Why are there still disappointing whiskies?January 22nd, 2009
This is my “Worldwide Whiskies” column for the next issue of Malt Advocate, due out in about a week. I’m posting it up here early for two reasons: 1) As a teaser to for those of you who aren’t subscribers to consider doing so. because you’re missing out on some great information (find out more here), and 2) I thought it would make a good discussion topic, so feel free to comment.
Whisky companies are much smarter these days. They know more about the science behind whisky-making now than ever before, and they’re using this knowledge to improve their whisky. I’ve met many of the people in charge of making the whisky. They’re really smart.
So why are we still drinking whisky that could be—and should be—better?
I just took a look at the whiskies that I have tasted and reviewed over the past couple of years that disappointed me, and I found a common thread with just about all of them. It seems that they were all trying too hard to be different or distinctive.
Call me a purist, but I thought the goal here was to make great whisky, not to be unique. If you can do both, great. But don’t be different just for the sake of being different. Here are some examples of what I’m talking about.
You are getting older
Just because you have a 50 or 60 year old whisky doesn’t mean you should bottle it and charge an extreme price for it. The goal here is to make a good whisky, not to see who can bottle the oldest whisky. I’ve had some older whiskies that were great, but I’ve had others that I would have been very disappointed with if I spent thousands of dollars on a bottle.
There have been several replica bottlings that distillers have put out over the past decade, both in Scotland and the United States, attempting to replicate a bottle (or style) of whisky that was produced during a previous era. But what if the original bottle or style wasn’t good? Do you really want to replicate it?
I’ve been in whisky-makers’ blending rooms and had the privilege to taste some of the original bottlings, dating as far back as the mid 1800s, that were going to be replicated. Some were quite tasty. Others had serious flaws, like being too young, too woody, or too oxidized. Why would you want to replicate something like that?
Smoke for peat’s sake
If you make a Speyside whisky that isn’t peated, that doesn’t mean that you have to. Sure, smoky whiskies have been all the rage, and Speyside whiskies have been sorely lacking in smoke. I’m happy to see more peat smoke-infused whiskies on the market—from Speyside or anywhere else for that matter. But if you’re going to experiment and make a smoky whisky, give it enough time to age and mature properly, rather than rushing the product to the market just to follow the crowd. There have been a lot of new releases of smoky whiskies over the past few years from brands that never were smoky before. Some have been good; others have tasted too young and immature. Patience, guys! We’ll wait for it to get good.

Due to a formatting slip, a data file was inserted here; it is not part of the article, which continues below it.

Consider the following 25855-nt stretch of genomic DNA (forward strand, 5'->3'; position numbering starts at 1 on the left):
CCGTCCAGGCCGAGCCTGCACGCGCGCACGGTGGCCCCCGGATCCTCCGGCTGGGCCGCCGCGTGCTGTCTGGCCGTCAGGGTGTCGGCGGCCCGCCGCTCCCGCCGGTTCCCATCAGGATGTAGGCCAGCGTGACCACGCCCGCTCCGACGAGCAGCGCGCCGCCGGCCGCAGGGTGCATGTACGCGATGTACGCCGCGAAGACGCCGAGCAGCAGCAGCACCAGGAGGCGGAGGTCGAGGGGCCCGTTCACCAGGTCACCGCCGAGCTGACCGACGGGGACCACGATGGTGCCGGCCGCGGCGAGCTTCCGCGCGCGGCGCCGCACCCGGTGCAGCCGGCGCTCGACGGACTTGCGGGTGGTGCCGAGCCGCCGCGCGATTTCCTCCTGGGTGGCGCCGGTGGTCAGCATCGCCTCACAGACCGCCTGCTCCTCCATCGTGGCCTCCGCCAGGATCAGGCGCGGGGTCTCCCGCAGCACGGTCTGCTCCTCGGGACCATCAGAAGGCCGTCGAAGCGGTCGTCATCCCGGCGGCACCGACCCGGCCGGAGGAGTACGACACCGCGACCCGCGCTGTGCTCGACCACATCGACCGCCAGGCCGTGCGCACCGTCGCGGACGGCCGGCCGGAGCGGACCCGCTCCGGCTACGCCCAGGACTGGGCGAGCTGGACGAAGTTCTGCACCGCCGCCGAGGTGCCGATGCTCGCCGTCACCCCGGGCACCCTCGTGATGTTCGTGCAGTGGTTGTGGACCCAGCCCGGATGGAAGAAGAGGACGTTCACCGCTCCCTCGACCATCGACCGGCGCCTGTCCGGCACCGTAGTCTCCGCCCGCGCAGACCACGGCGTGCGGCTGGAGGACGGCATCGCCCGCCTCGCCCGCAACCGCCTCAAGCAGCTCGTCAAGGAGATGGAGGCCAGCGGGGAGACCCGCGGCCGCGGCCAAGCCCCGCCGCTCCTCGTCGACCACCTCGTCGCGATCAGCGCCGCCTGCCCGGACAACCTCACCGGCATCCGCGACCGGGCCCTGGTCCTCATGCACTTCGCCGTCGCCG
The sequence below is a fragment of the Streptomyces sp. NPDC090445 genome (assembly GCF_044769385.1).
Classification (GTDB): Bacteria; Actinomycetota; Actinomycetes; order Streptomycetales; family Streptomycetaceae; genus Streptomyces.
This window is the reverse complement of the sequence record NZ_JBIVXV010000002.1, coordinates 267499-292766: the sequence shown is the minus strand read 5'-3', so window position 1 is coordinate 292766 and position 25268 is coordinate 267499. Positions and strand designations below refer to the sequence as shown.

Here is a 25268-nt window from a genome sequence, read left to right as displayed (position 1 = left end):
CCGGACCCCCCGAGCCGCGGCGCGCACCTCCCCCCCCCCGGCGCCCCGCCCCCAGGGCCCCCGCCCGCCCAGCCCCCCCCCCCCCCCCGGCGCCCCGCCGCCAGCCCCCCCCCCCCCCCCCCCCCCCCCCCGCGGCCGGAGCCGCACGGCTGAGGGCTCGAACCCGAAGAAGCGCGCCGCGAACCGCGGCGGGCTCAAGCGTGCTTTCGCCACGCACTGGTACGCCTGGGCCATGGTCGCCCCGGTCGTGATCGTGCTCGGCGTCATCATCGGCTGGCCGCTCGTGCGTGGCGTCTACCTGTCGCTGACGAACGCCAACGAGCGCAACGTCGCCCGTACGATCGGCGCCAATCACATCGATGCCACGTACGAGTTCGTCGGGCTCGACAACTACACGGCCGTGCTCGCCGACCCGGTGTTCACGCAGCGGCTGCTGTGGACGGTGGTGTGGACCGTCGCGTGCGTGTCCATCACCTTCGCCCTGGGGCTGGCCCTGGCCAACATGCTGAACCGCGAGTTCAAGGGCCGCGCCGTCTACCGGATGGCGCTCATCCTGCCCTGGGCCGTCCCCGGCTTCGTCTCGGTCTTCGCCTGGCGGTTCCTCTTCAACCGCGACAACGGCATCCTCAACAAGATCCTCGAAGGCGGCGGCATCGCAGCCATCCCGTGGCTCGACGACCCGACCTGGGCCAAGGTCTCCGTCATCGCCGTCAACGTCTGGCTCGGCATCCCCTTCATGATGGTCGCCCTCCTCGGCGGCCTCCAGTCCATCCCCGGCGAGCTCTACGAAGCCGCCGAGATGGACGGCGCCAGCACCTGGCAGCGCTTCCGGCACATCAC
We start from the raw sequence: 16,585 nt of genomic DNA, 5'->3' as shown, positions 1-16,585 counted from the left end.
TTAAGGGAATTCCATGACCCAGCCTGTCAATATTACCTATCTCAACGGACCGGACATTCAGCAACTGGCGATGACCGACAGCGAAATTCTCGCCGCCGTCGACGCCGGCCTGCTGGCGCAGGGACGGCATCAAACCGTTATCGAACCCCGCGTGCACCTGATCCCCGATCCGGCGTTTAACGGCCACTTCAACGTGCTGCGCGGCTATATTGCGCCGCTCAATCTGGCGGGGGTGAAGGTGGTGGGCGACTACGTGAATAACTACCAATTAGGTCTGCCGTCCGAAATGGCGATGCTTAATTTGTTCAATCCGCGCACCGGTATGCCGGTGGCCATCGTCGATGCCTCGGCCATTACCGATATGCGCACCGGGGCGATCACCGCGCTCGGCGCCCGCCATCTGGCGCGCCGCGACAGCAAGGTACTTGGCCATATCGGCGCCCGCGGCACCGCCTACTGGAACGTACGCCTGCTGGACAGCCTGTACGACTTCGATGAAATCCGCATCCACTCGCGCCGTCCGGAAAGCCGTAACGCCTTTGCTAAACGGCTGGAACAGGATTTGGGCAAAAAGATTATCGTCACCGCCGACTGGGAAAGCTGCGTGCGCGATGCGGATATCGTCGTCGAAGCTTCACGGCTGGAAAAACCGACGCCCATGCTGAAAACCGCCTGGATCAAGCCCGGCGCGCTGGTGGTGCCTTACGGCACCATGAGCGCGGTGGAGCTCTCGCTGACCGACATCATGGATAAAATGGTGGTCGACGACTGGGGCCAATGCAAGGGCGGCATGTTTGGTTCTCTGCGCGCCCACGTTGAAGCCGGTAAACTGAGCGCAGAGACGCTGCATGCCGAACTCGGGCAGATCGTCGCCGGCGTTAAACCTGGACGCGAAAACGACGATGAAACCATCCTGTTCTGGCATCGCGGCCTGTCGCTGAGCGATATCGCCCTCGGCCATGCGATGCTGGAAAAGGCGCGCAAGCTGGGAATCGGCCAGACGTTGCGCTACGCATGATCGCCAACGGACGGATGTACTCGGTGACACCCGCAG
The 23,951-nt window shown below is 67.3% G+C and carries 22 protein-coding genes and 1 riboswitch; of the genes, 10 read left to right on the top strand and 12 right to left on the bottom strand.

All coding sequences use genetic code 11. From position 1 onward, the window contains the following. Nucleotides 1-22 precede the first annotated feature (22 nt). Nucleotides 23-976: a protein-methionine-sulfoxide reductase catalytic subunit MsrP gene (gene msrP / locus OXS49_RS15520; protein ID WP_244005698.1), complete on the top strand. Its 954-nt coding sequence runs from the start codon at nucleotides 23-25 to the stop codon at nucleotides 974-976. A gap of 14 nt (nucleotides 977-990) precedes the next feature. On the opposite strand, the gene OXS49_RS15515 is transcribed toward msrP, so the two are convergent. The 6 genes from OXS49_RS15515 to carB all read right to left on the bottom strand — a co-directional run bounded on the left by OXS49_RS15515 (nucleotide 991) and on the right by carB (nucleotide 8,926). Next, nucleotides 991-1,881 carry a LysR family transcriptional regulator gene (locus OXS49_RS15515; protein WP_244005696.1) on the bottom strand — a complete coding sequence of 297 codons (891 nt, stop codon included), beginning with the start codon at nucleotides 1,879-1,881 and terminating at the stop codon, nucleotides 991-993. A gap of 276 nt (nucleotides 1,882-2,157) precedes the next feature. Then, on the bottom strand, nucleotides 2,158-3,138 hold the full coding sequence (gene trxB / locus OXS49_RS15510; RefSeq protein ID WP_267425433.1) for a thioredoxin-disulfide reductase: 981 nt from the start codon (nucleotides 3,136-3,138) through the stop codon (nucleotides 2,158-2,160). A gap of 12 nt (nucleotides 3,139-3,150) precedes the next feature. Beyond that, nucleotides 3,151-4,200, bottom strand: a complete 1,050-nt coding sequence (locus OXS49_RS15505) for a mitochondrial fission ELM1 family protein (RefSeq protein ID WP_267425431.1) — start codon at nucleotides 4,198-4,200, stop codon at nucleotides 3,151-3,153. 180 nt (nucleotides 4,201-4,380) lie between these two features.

(I would like to add the new record-breaking peated whiskies from Islay to this discussion: Bruichladdich’s Octomore and Ardbeg’s Supernova. I haven’t tasted either of them yet, but I sure hope that the purpose for doing this was to make a great whisky, not to see how smoky we can make a whisky.)
I think it is great that so many distillers are thinking outside the box (or should I say outside the barrel) when it comes to the type of cask you’re aging or finishing your whisky in—especially all the new wine-finished whiskies. These days you really need to know your wine to be able to know your whisky. That’s fine. I’m game. I love wine, and I love whisky.
But it seems like for every good whisky I’ve tasted that was aged in an esoteric wine cask, there has been one that I was disappointed or indifferent with. And it’s not because it’s a new flavor that we just need some time getting used to. The flavors just don’t work. No one wants to spend their hard earned money being a guinea pig.
Amber waves, or was it chocolate?
I see the next trend coming. All the cutting edge distillers are now experimenting with the types of barley and the types of malted barley they use. Get ready for words like crystal malt, chocolate malt, roasted malt, and just about any other type of malt that brewers have been using for decades, if not centuries, but have been largely ignored by distillers.
I have just one word of advice for all of you distillers exploring this new frontier: don’t try to make a whisky that is different than everyone else’s. Try to make a whisky that’s better than everyone else’s. Then we’ll all be happy.
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